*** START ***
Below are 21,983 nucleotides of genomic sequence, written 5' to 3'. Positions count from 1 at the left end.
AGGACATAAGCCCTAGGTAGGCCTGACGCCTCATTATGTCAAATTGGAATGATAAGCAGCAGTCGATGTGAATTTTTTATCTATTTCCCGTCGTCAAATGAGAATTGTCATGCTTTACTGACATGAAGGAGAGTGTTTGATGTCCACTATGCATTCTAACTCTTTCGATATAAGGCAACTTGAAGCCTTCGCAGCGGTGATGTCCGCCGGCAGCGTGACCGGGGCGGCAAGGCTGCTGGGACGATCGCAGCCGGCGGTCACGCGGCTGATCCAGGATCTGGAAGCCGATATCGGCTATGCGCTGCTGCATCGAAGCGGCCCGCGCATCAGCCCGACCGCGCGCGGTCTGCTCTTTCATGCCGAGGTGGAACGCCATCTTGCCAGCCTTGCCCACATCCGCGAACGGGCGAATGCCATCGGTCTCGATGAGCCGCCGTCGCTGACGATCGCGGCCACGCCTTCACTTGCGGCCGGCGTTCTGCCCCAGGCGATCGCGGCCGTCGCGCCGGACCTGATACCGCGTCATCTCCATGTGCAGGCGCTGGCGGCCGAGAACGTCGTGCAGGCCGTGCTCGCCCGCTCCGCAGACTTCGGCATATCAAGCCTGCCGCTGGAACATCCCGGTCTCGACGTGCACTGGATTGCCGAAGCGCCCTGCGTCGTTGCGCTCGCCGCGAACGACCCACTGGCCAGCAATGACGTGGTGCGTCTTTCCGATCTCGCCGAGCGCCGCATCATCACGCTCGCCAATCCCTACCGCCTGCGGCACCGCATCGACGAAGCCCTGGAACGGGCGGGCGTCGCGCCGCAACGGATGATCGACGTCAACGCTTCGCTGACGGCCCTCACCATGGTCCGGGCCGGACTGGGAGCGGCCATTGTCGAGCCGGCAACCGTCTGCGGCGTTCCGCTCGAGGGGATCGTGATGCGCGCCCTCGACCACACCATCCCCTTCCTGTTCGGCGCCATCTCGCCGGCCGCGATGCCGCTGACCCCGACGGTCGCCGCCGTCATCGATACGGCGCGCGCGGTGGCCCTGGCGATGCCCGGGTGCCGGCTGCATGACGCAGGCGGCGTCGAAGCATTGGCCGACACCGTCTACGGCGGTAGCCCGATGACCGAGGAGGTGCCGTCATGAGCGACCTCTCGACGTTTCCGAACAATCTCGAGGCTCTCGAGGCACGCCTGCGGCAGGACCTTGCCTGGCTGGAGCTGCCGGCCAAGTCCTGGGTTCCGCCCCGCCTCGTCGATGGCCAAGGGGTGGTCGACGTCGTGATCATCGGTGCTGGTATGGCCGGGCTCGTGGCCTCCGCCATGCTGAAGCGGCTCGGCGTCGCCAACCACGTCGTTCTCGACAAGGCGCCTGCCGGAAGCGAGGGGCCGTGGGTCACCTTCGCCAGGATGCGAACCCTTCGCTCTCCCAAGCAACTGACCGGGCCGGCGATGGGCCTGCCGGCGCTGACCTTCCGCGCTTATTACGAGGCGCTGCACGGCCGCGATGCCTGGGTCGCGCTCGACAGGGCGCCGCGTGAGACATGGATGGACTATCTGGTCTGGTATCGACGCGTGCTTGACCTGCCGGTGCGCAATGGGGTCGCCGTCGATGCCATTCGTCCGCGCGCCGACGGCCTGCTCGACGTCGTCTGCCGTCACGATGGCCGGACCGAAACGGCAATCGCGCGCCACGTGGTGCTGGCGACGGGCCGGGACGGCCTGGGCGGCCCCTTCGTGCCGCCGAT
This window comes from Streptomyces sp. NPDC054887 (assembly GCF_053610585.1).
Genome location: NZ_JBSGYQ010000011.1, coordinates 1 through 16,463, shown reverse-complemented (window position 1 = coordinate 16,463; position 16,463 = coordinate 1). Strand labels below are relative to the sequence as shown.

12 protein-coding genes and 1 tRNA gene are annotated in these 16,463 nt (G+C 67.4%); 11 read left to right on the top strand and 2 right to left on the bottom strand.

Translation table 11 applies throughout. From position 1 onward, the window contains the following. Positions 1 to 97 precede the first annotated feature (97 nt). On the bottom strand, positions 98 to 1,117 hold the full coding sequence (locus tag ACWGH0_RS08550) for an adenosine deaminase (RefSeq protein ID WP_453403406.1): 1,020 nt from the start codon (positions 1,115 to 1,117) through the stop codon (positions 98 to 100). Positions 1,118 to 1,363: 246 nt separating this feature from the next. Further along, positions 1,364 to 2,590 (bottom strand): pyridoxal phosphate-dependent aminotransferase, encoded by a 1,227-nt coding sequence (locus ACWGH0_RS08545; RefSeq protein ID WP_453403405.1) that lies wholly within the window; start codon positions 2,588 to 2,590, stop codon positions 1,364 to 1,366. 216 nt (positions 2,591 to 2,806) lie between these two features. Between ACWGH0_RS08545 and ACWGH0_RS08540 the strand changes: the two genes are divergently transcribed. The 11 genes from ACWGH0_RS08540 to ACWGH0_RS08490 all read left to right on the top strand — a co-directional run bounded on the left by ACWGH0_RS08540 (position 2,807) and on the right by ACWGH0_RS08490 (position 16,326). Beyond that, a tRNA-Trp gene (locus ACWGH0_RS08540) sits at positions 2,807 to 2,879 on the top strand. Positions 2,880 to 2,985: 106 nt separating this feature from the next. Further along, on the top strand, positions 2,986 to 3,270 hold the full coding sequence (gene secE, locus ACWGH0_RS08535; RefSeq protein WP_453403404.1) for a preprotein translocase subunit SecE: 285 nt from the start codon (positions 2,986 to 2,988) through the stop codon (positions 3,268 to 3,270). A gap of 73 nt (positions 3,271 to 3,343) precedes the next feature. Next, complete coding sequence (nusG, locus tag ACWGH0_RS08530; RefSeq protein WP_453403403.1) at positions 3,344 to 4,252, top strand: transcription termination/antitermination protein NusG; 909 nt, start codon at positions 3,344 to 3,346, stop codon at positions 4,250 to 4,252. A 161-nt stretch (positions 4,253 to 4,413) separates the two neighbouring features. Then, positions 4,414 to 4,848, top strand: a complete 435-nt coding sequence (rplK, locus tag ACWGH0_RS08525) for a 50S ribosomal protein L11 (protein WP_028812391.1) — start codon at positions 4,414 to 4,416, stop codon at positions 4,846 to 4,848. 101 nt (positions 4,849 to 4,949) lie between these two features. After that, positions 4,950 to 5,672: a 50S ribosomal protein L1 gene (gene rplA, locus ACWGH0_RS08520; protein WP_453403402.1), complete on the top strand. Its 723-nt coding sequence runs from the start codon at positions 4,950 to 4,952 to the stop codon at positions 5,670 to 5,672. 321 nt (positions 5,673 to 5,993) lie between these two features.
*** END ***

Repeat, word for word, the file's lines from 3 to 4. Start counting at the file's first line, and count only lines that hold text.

This window comes from Streptomyces sp. NPDC054887 (assembly GCF_053610585.1).
Genome location: NZ_JBSGYQ010000011.1, coordinates 1 through 16,463, shown reverse-complemented (window position 1 = coordinate 16,463; position 16,463 = coordinate 1). Strand labels below are relative to the sequence as shown.